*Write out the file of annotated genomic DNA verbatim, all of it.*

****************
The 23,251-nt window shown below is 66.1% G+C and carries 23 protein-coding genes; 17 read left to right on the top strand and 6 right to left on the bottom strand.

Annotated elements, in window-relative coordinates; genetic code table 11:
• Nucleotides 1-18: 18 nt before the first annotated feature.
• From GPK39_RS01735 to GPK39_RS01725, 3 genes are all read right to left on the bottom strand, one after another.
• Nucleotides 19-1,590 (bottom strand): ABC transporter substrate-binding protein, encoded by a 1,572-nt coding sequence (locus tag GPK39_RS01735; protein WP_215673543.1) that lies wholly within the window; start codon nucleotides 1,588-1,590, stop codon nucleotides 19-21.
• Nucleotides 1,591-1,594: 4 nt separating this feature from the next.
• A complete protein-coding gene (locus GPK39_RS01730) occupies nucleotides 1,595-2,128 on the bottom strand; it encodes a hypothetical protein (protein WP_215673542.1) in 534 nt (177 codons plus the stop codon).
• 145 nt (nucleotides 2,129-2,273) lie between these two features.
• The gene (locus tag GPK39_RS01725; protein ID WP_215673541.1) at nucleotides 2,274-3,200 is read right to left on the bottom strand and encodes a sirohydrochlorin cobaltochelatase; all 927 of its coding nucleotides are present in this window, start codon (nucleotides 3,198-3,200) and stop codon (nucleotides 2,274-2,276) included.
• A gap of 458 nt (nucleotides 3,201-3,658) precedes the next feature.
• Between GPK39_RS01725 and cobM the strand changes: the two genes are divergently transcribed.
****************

The 23,251-nt window shown below is 66.1% G+C and carries 23 protein-coding genes; 17 read left to right on the top strand and 6 right to left on the bottom strand.

Annotated elements, in window-relative coordinates; genetic code table 11:
• Nucleotides 1-18: 18 nt before the first annotated feature.
• From GPK39_RS01735 to GPK39_RS01725, 3 genes are all read right to left on the bottom strand, one after another.
• Nucleotides 19-1,590 (bottom strand): ABC transporter substrate-binding protein, encoded by a 1,572-nt coding sequence (locus tag GPK39_RS01735; protein WP_215673543.1) that lies wholly within the window; start codon nucleotides 1,588-1,590, stop codon nucleotides 19-21.
• Nucleotides 1,591-1,594: 4 nt separating this feature from the next.
• A complete protein-coding gene (locus GPK39_RS01730) occupies nucleotides 1,595-2,128 on the bottom strand; it encodes a hypothetical protein (protein WP_215673542.1) in 534 nt (177 codons plus the stop codon).
• 145 nt (nucleotides 2,129-2,273) lie between these two features.
• The gene (locus tag GPK39_RS01725; protein ID WP_215673541.1) at nucleotides 2,274-3,200 is read right to left on the bottom strand and encodes a sirohydrochlorin cobaltochelatase; all 927 of its coding nucleotides are present in this window, start codon (nucleotides 3,198-3,200) and stop codon (nucleotides 2,274-2,276) included.
• A gap of 458 nt (nucleotides 3,201-3,658) precedes the next feature.
• Between GPK39_RS01725 and cobM the strand changes: the two genes are divergently transcribed.